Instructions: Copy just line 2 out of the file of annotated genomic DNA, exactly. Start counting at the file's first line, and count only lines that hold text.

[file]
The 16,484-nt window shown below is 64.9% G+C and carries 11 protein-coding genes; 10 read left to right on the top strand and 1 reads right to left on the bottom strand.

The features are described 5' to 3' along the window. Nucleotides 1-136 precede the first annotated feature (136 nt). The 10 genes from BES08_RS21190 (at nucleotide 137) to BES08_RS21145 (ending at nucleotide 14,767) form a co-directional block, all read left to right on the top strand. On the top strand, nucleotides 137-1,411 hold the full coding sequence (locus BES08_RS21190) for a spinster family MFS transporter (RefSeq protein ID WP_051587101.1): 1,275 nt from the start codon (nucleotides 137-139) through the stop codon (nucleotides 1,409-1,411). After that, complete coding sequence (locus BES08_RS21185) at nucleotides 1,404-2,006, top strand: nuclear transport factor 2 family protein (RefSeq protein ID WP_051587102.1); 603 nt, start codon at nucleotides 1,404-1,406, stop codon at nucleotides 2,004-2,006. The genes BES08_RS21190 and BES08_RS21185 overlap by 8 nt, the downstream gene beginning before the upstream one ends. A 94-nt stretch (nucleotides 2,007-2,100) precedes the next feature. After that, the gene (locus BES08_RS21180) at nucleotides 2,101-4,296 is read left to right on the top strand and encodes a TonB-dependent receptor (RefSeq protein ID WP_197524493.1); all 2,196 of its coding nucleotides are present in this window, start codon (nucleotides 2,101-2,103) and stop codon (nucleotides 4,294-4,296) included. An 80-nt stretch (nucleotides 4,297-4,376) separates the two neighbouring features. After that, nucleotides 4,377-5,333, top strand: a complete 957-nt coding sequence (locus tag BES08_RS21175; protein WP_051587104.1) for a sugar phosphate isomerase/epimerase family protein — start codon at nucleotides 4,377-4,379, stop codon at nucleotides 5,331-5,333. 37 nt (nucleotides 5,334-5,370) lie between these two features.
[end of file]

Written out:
The features are described 5' to 3' along the window. Nucleotides 1-136 precede the first annotated feature (136 nt). The 10 genes from BES08_RS21190 (at nucleotide 137) to BES08_RS21145 (ending at nucleotide 14,767) form a co-directional block, all read left to right on the top strand. On the top strand, nucleotides 137-1,411 hold the full coding sequence (locus BES08_RS21190) for a spinster family MFS transporter (RefSeq protein ID WP_051587101.1): 1,275 nt from the start codon (nucleotides 137-139) through the stop codon (nucleotides 1,409-1,411). After that, complete coding sequence (locus BES08_RS21185) at nucleotides 1,404-2,006, top strand: nuclear transport factor 2 family protein (RefSeq protein ID WP_051587102.1); 603 nt, start codon at nucleotides 1,404-1,406, stop codon at nucleotides 2,004-2,006. The genes BES08_RS21190 and BES08_RS21185 overlap by 8 nt, the downstream gene beginning before the upstream one ends. A 94-nt stretch (nucleotides 2,007-2,100) precedes the next feature. After that, the gene (locus BES08_RS21180) at nucleotides 2,101-4,296 is read left to right on the top strand and encodes a TonB-dependent receptor (RefSeq protein ID WP_197524493.1); all 2,196 of its coding nucleotides are present in this window, start codon (nucleotides 2,101-2,103) and stop codon (nucleotides 4,294-4,296) included. An 80-nt stretch (nucleotides 4,297-4,376) separates the two neighbouring features. After that, nucleotides 4,377-5,333, top strand: a complete 957-nt coding sequence (locus tag BES08_RS21175; protein WP_051587104.1) for a sugar phosphate isomerase/epimerase family protein — start codon at nucleotides 4,377-4,379, stop codon at nucleotides 5,331-5,333. 37 nt (nucleotides 5,334-5,370) lie between these two features.